What is the issue you mentioned with using snaps where you mentioned
needing an "unconfined classic snap"?
On Thu, Dec 1, 2016 at 1:13 PM, Marco Ceppi <marco.ce...@canonical.com>
> On Thu, Dec 1, 2016 at 12:56 PM Casey Marshall <
> casey.marsh...@canonical.com> wrote:
> On Thu, Dec 1, 2016 at 6:53 AM, Marco Ceppi <marco.ce...@canonical.com>
> On Thu, Dec 1, 2016 at 5:00 AM Adam Collard <adam.coll...@canonical.com>
> On Thu, 1 Dec 2016 at 04:02 Nate Finch <nate.fi...@canonical.com> wrote:
> On IRC, someone was lamenting the fact that the Ubuntu charm takes longer
> to deploy now, because it has been updated to exercise more of Juju's
> features. My response was - just make a minimal charm, it's easy. And
> then of course, I had to figure out how minimal you can get. Here it is:
> It's just a directory with a metadata.yaml in it with these contents:
> name: min
> summary: nope
> description: nope
> - xenial
> (obviously you can set the series to whatever you want)
> No other files or directories are needed.
> This is neat, but doesn't detract from the bloat in the ubuntu charm.
> I'm happy to work though changes to the Ubuntu charm to decrease "bloat".
> IMHO the bloat in the ubuntu charm isn't from support for Juju features,
> but the switch to reactive plus conflicts in layer-base wanting to a)
> support lots of toolchains to allow layers above it to be slimmer and b) be
> a suitable base for "just deploy me" ubuntu.
> But it is to support the reactive framework, where we utilize newer Juju
> features, like status and application-version to make the charm rich
> despite it's minimal goal set. Honestly, a handful of cached wheelhouses
> and some apt packages don't strike me as bloat, but I do want to make sure
> the Ubuntu charm works for those using it. So,
> I think a minimal wheelhouse to provide a consistent charm hook runtime is
> very reasonable and definitely not the problem here.
> There are too many packages that get installed by default with the
> reactive framework that most charms don't need. When I deploy the ubuntu
> charm (but this applies to any charm built with reactive and layer:basic),
> I also get:
> 2016-12-01 17:45:47 INFO install The following NEW packages will be
> 2016-12-01 17:45:47 INFO install binutils build-essential cpp cpp-5
> dpkg-dev fakeroot g++ g++-5 gc
> c gcc-5
> 2016-12-01 17:45:47 INFO install libalgorithm-diff-perl
> libalgorithm-diff-xs-perl libalgorithm-mer
> 2016-12-01 17:45:47 INFO install libasan2 libatomic1 libc-dev-bin
> libc6-dev libcc1-0 libcilkrts5 l
> 2016-12-01 17:45:47 INFO install libexpat1-dev libfakeroot
> libfile-fcntllock-perl libgcc-5-dev libgomp1
> 2016-12-01 17:45:47 INFO install libisl15 libitm1 liblsan0 libmpc3
> libmpx0 libpython3-dev libpython3.5-dev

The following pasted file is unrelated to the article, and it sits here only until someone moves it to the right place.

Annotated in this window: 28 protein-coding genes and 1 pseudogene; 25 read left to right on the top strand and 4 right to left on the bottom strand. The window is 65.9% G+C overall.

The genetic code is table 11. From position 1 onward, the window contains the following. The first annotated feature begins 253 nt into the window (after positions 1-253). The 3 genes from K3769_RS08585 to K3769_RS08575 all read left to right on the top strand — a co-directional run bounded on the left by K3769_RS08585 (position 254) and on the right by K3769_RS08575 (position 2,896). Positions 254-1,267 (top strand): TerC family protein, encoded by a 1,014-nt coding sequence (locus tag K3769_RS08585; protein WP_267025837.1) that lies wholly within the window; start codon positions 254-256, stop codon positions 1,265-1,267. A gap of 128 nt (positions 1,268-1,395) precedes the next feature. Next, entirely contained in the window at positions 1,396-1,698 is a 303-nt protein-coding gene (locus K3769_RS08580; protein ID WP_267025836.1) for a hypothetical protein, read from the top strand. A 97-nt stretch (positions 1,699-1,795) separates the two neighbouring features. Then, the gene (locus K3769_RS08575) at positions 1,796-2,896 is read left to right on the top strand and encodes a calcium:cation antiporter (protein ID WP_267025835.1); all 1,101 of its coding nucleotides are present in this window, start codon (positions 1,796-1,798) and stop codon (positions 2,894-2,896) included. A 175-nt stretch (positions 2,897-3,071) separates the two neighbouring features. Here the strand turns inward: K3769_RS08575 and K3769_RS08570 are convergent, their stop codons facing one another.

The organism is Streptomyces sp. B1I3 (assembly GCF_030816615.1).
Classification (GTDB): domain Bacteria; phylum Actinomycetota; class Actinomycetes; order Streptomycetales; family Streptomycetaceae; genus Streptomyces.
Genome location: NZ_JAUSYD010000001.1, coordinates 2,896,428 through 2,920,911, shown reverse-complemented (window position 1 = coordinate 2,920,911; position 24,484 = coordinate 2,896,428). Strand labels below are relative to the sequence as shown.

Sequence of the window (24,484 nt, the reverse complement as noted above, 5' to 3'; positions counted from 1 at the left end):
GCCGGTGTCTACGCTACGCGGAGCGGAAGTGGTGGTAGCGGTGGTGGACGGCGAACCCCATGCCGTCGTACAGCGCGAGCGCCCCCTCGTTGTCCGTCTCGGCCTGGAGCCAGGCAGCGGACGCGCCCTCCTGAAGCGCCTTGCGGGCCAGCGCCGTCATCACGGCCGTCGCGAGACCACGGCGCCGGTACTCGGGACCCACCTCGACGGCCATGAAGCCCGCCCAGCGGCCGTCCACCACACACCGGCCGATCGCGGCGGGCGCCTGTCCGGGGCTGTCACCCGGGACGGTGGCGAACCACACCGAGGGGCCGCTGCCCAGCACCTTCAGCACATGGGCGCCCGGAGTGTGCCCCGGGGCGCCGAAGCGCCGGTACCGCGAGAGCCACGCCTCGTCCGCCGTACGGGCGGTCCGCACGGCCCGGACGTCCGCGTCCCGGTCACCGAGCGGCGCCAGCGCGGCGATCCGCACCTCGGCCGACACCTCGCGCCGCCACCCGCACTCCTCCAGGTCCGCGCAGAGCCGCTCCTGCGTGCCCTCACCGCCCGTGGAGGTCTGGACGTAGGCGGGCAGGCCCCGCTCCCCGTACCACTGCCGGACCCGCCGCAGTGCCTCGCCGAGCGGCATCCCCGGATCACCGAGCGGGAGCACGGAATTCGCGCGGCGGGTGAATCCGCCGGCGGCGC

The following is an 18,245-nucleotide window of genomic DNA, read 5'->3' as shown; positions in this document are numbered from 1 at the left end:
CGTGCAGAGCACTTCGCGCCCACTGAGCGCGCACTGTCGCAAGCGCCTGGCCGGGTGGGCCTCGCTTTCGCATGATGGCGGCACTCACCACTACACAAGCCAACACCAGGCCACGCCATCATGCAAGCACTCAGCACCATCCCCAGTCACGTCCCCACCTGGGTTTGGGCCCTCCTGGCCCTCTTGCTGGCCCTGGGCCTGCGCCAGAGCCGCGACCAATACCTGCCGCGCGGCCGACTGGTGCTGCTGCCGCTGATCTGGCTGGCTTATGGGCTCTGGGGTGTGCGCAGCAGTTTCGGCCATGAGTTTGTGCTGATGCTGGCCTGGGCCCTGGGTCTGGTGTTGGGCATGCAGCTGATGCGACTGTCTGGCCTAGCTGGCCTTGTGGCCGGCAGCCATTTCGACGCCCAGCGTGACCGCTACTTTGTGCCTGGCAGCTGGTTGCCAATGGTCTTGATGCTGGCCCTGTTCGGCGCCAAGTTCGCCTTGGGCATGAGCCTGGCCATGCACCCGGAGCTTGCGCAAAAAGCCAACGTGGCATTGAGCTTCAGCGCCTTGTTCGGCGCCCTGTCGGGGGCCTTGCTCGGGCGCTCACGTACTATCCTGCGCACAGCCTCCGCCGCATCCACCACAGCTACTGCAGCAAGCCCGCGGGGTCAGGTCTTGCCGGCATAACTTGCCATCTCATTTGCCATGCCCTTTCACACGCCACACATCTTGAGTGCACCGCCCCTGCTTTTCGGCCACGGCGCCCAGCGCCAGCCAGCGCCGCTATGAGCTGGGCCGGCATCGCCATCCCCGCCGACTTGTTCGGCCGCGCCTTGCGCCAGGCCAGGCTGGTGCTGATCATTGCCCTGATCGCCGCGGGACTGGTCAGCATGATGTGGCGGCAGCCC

> 2016-12-01 17:45:47 INFO install libquadmath0 libstdc++-5-dev libtsan0
> libubsan0 linux-libc-dev make
> 2016-12-01 17:45:47 INFO install manpages-dev python-pip-whl python3-dev
> python3-pip python3-setuptools
> 2016-12-01 17:45:47 INFO install python3-wheel python3.5-dev
> None of my charms need build-essential or a g++ compiler, that's a lot of
> unnecessary dependencies! Can we get rid of most of these? Would installing
> the bare minimum with --no-install-recommends help?
> This comes up a bit, and I'm really eager to figure this out. Allow me to
> explain the catch-22. It's name is pyyaml.
> So the wheelhouse, by default, is 3.8M in size, this is the stock
> wheelhouse we vendor in:
> 312K charmhelpers-0.10.0.tar.gz
> 21K charms.reactive-0.4.5.tar.gz
> 349K Jinja2-2.8.tar.gz
> 14K MarkupSafe-0.23.tar.gz
> 1.7M netaddr-0.7.18.tar.gz
> 1.1M pip-8.1.2.tar.gz
> 19K pyaml-16.11.4.tar.gz
> 248K PyYAML-3.12.tar.gz
> 29K six-1.10.0.tar.gz
> 13K Tempita-0.5.2.tar.gz
> The problem child is PyYAML, which is a compiled cpyhton module, which
> requires build-essential. The latest version is 3.12, trusty is 3.10,
> xenial 3.11, and zesty (finally) 3.12 http://packages.ubuntu.
> com/search?keywords=python-yaml, CentOS 6 & 7 are 3.10
> So, the easy path here is to just make sure charms.reactive works with
> PyYAML 3.10 and do a `--no-install-recommends` but that's half the problem.
> There will inevitably be python modules that require build-essential to
> compile on install.
> We can't cache the compiled wheelhouse because of architectures (same way
> resources complicate this) so we must compile at deploy time.
> One path forward, after dropping PyYAML 3.12 (if feasible), would be to
> see if we can detect when a python module needs to be compiled and setting
> a flag in the rendered charm to install the build-essentials, etc.
> I'll file issues and spend some time seeing if we can actually detect when
> you need to compile a wheelhouse vs a straight python module that and
> lowering the requirement for PyYAML (using packaged version instead) will
> probably remove a lot of the reactive bootstrap time.
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